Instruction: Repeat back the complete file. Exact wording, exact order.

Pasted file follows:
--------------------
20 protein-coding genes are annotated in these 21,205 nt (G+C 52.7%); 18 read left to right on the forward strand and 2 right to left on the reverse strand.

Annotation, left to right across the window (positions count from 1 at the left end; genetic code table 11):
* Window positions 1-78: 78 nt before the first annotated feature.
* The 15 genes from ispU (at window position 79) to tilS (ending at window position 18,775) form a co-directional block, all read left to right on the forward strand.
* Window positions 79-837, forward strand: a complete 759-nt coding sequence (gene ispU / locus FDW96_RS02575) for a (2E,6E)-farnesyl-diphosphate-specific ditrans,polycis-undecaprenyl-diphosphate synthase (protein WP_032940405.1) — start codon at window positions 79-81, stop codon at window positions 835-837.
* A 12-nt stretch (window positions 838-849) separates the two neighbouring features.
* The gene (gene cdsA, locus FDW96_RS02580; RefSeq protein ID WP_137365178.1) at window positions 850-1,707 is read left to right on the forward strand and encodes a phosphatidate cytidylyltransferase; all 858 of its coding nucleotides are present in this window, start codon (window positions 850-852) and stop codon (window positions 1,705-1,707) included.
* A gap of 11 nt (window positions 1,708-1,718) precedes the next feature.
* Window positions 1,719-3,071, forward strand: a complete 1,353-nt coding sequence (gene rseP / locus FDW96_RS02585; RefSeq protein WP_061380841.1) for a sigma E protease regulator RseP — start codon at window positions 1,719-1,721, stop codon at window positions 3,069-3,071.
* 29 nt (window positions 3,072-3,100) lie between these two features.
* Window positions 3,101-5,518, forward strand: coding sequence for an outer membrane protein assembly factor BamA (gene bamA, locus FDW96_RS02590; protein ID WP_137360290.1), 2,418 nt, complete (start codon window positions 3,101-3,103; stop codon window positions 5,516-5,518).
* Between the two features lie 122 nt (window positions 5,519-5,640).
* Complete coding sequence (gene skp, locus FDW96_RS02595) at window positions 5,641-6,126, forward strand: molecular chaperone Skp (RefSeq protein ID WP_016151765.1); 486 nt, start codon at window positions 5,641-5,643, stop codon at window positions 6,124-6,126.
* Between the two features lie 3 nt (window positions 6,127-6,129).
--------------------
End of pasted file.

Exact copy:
20 protein-coding genes are annotated in these 21,205 nt (G+C 52.7%); 18 read left to right on the forward strand and 2 right to left on the reverse strand.

Annotation, left to right across the window (positions count from 1 at the left end; genetic code table 11):
* Window positions 1-78: 78 nt before the first annotated feature.
* The 15 genes from ispU (at window position 79) to tilS (ending at window position 18,775) form a co-directional block, all read left to right on the forward strand.
* Window positions 79-837, forward strand: a complete 759-nt coding sequence (gene ispU / locus FDW96_RS02575) for a (2E,6E)-farnesyl-diphosphate-specific ditrans,polycis-undecaprenyl-diphosphate synthase (protein WP_032940405.1) — start codon at window positions 79-81, stop codon at window positions 835-837.
* A 12-nt stretch (window positions 838-849) separates the two neighbouring features.
* The gene (gene cdsA, locus FDW96_RS02580; RefSeq protein ID WP_137365178.1) at window positions 850-1,707 is read left to right on the forward strand and encodes a phosphatidate cytidylyltransferase; all 858 of its coding nucleotides are present in this window, start codon (window positions 850-852) and stop codon (window positions 1,705-1,707) included.
* A gap of 11 nt (window positions 1,708-1,718) precedes the next feature.
* Window positions 1,719-3,071, forward strand: a complete 1,353-nt coding sequence (gene rseP / locus FDW96_RS02585; RefSeq protein WP_061380841.1) for a sigma E protease regulator RseP — start codon at window positions 1,719-1,721, stop codon at window positions 3,069-3,071.
* 29 nt (window positions 3,072-3,100) lie between these two features.
* Window positions 3,101-5,518, forward strand: coding sequence for an outer membrane protein assembly factor BamA (gene bamA, locus FDW96_RS02590; protein ID WP_137360290.1), 2,418 nt, complete (start codon window positions 3,101-3,103; stop codon window positions 5,516-5,518).
* Between the two features lie 122 nt (window positions 5,519-5,640).
* Complete coding sequence (gene skp, locus FDW96_RS02595) at window positions 5,641-6,126, forward strand: molecular chaperone Skp (RefSeq protein ID WP_016151765.1); 486 nt, start codon at window positions 5,641-5,643, stop codon at window positions 6,124-6,126.
* Between the two features lie 3 nt (window positions 6,127-6,129).